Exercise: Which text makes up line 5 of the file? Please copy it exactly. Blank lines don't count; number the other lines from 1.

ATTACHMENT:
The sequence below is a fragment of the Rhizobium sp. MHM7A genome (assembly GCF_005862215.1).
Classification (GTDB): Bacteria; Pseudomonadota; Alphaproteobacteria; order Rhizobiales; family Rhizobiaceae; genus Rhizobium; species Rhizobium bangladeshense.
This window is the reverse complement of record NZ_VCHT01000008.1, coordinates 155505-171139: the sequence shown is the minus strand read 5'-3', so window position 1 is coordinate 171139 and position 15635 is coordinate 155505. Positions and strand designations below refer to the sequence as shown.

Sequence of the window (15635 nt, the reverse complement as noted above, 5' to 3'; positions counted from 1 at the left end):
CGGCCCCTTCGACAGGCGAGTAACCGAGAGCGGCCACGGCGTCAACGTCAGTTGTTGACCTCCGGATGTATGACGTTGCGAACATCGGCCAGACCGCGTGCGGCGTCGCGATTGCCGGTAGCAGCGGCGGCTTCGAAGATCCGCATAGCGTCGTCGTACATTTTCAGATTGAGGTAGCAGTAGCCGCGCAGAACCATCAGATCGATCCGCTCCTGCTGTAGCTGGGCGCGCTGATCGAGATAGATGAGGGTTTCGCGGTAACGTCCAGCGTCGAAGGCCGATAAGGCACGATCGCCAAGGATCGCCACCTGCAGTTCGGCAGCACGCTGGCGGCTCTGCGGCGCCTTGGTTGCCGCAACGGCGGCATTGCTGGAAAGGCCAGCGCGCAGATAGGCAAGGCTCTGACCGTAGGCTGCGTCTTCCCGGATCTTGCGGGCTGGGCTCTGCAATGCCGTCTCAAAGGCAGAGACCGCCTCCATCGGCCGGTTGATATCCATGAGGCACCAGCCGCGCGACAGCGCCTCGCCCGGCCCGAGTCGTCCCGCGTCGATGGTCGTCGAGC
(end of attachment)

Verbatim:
CGGCCCCTTCGACAGGCGAGTAACCGAGAGCGGCCACGGCGTCAACGTCAGTTGTTGACCTCCGGATGTATGACGTTGCGAACATCGGCCAGACCGCGTGCGGCGTCGCGATTGCCGGTAGCAGCGGCGGCTTCGAAGATCCGCATAGCGTCGTCGTACATTTTCAGATTGAGGTAGCAGTAGCCGCGCAGAACCATCAGATCGATCCGCTCCTGCTGTAGCTGGGCGCGCTGATCGAGATAGATGAGGGTTTCGCGGTAACGTCCAGCGTCGAAGGCCGATAAGGCACGATCGCCAAGGATCGCCACCTGCAGTTCGGCAGCACGCTGGCGGCTCTGCGGCGCCTTGGTTGCCGCAACGGCGGCATTGCTGGAAAGGCCAGCGCGCAGATAGGCAAGGCTCTGACCGTAGGCTGCGTCTTCCCGGATCTTGCGGGCTGGGCTCTGCAATGCCGTCTCAAAGGCAGAGACCGCCTCCATCGGCCGGTTGATATCCATGAGGCACCAGCCGCGCGACAGCGCCTCGCCCGGCCCGAGTCGTCCCGCGTCGATGGTCGTCGAGC